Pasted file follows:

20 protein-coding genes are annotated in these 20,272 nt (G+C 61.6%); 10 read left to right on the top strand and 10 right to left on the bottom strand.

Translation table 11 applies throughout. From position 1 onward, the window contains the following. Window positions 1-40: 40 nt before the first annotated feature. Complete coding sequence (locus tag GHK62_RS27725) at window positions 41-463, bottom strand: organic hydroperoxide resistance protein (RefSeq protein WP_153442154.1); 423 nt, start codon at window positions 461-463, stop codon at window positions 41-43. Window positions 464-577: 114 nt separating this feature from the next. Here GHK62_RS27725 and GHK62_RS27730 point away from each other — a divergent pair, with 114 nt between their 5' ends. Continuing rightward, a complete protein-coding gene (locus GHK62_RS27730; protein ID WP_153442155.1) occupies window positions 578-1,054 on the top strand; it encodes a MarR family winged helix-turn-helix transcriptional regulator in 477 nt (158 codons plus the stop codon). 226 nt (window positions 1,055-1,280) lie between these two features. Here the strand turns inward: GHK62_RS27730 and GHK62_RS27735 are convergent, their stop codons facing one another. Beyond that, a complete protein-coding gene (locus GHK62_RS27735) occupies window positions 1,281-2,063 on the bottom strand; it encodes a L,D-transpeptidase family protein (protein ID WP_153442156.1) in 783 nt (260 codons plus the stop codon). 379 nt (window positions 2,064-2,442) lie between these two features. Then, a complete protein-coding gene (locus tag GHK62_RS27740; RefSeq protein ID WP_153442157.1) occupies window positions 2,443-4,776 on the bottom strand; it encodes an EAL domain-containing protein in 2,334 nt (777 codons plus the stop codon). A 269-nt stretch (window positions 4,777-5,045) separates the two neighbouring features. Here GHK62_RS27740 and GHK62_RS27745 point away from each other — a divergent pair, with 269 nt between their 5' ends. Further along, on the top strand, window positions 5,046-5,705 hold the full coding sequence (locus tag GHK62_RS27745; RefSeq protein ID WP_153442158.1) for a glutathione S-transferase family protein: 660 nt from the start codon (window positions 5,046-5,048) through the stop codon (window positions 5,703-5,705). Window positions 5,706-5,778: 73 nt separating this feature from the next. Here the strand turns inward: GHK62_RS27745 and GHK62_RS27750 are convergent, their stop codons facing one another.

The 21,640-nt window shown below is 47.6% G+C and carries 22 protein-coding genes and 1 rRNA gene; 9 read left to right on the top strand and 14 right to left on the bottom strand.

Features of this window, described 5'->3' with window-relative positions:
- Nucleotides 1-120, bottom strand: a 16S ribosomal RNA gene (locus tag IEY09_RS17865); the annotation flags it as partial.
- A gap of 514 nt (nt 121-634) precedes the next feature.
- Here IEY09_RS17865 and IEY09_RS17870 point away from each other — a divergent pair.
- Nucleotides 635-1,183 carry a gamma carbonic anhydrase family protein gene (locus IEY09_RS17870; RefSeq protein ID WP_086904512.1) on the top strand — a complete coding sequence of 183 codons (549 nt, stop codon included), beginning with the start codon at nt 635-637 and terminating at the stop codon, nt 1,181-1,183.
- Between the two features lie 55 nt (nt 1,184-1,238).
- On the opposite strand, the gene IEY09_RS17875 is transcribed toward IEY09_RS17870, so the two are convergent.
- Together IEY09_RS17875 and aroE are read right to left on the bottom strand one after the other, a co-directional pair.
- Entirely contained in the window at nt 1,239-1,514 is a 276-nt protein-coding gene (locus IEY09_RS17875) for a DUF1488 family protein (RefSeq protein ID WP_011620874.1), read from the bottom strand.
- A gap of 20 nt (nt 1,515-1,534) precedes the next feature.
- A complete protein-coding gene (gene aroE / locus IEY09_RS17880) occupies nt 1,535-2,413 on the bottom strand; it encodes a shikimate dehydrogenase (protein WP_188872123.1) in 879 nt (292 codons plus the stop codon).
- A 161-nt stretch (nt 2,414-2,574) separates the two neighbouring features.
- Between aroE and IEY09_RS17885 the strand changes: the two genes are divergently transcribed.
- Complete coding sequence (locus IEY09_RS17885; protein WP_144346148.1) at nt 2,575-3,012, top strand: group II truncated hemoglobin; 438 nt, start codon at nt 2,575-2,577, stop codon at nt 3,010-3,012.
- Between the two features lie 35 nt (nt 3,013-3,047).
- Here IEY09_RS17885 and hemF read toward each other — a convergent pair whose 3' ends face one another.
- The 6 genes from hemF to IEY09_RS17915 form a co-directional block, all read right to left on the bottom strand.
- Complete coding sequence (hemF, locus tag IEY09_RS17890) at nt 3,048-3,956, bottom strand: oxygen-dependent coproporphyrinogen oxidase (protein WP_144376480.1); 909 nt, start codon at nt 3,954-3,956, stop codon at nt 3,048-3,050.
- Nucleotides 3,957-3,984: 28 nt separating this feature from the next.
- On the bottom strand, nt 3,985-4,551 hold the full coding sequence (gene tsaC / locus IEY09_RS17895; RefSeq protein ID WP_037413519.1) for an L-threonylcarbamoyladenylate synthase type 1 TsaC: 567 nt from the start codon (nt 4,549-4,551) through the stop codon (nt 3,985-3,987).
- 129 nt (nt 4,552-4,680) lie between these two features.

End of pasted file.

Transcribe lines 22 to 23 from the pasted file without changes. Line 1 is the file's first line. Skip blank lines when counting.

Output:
- Nucleotides 3,957-3,984: 28 nt separating this feature from the next.
- On the bottom strand, nt 3,985-4,551 hold the full coding sequence (gene tsaC / locus IEY09_RS17895; RefSeq protein ID WP_037413519.1) for an L-threonylcarbamoyladenylate synthase type 1 TsaC: 567 nt from the start codon (nt 4,549-4,551) through the stop codon (nt 3,985-3,987).